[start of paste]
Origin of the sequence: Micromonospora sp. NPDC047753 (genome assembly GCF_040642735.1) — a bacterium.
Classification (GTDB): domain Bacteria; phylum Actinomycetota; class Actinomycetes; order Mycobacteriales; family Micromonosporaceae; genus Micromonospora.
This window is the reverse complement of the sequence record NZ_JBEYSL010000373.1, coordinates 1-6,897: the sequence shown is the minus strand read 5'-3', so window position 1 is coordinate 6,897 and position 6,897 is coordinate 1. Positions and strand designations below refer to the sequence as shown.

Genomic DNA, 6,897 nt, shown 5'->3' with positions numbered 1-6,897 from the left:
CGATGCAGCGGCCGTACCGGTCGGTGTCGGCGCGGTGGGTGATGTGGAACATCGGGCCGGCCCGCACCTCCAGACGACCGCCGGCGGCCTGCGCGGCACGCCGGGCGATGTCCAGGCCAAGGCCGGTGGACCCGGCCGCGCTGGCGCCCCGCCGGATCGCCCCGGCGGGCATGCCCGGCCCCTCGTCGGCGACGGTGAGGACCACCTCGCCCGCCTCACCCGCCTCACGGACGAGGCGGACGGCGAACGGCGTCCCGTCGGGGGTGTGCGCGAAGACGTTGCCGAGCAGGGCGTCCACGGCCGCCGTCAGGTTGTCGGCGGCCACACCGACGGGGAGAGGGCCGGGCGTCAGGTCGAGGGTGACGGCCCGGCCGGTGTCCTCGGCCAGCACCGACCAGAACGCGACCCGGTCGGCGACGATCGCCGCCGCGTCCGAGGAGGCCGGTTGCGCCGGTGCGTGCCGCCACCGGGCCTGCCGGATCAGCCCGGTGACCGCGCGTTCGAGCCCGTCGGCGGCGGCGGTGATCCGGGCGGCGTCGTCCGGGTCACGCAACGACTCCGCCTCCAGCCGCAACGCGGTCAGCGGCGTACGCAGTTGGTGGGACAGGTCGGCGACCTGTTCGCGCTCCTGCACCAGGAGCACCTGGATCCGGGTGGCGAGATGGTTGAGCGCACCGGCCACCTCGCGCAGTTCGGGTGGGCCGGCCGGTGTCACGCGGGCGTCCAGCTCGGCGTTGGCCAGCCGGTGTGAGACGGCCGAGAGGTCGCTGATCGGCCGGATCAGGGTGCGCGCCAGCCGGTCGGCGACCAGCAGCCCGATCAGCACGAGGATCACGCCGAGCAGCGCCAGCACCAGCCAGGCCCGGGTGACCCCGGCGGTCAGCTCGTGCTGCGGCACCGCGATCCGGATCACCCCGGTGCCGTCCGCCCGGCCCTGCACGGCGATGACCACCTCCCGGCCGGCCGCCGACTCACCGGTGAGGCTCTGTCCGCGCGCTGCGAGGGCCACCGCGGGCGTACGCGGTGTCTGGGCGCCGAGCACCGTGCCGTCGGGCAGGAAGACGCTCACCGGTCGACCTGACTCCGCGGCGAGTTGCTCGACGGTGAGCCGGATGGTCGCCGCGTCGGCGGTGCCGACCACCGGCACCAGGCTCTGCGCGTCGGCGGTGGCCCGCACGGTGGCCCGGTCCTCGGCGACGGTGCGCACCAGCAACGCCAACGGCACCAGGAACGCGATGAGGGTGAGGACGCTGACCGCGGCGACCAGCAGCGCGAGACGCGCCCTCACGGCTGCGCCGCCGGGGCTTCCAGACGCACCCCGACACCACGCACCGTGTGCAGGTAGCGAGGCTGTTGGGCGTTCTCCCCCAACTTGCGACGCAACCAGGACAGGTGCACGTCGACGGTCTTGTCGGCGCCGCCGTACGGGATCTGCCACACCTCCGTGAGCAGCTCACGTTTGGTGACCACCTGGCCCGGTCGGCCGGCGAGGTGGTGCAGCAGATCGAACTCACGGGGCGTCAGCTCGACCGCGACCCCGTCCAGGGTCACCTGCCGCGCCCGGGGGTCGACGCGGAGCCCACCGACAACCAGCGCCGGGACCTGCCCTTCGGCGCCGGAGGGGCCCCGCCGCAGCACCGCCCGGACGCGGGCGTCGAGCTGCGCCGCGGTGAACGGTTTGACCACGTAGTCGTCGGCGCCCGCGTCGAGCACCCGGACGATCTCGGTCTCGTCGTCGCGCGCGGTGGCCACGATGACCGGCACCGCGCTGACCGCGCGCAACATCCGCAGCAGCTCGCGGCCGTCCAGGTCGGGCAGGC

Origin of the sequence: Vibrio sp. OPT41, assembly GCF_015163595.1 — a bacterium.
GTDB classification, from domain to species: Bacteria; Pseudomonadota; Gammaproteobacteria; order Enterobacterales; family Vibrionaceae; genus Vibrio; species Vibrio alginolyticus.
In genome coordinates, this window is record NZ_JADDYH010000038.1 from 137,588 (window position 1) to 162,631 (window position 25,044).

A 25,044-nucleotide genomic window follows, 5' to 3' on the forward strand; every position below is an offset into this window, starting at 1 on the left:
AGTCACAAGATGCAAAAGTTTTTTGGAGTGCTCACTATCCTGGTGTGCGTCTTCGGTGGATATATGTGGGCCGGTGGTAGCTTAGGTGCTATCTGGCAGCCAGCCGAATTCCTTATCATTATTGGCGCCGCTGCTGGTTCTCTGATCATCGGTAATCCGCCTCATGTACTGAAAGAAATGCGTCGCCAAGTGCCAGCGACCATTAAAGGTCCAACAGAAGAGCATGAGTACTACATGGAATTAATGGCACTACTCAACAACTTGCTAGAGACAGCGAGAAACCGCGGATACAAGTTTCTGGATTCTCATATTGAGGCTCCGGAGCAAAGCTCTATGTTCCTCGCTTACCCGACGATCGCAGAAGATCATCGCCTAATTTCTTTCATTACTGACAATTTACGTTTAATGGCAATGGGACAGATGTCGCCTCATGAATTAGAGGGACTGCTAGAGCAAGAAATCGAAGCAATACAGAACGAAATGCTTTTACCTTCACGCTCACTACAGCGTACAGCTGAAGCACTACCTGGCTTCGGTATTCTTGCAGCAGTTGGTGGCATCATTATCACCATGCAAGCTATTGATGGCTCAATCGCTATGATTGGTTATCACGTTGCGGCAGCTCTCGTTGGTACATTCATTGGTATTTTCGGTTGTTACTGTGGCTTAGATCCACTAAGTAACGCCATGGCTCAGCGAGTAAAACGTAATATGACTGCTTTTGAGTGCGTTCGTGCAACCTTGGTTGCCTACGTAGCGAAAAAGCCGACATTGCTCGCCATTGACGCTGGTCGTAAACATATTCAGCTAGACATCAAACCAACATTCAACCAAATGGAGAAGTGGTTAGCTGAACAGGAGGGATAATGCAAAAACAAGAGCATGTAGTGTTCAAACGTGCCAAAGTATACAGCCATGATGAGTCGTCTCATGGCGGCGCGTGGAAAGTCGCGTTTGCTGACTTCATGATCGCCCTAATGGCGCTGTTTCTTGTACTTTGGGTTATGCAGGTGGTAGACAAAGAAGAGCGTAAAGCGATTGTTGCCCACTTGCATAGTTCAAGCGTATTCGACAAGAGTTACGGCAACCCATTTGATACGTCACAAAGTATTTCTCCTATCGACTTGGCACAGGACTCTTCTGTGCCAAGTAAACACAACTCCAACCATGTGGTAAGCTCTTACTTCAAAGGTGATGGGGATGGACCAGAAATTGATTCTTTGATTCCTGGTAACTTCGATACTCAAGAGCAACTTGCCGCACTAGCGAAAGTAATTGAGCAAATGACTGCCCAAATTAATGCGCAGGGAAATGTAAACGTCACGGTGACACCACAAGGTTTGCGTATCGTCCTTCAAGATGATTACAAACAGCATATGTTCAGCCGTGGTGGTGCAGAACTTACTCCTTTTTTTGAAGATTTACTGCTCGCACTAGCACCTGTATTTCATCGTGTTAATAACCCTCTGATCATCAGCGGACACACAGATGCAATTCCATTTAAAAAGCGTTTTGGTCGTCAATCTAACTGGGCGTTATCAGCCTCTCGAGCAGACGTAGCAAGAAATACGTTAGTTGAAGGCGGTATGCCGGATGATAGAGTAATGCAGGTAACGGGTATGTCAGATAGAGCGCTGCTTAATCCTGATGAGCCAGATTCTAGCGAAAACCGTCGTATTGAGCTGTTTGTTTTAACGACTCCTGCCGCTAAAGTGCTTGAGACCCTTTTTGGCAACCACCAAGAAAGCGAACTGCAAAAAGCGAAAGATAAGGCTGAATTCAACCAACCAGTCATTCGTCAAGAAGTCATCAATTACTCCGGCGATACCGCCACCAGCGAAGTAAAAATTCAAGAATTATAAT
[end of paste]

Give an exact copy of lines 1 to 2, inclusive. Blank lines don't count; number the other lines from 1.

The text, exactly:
Origin of the sequence: Micromonospora sp. NPDC047753 (genome assembly GCF_040642735.1) — a bacterium.
Classification (GTDB): domain Bacteria; phylum Actinomycetota; class Actinomycetes; order Mycobacteriales; family Micromonosporaceae; genus Micromonospora.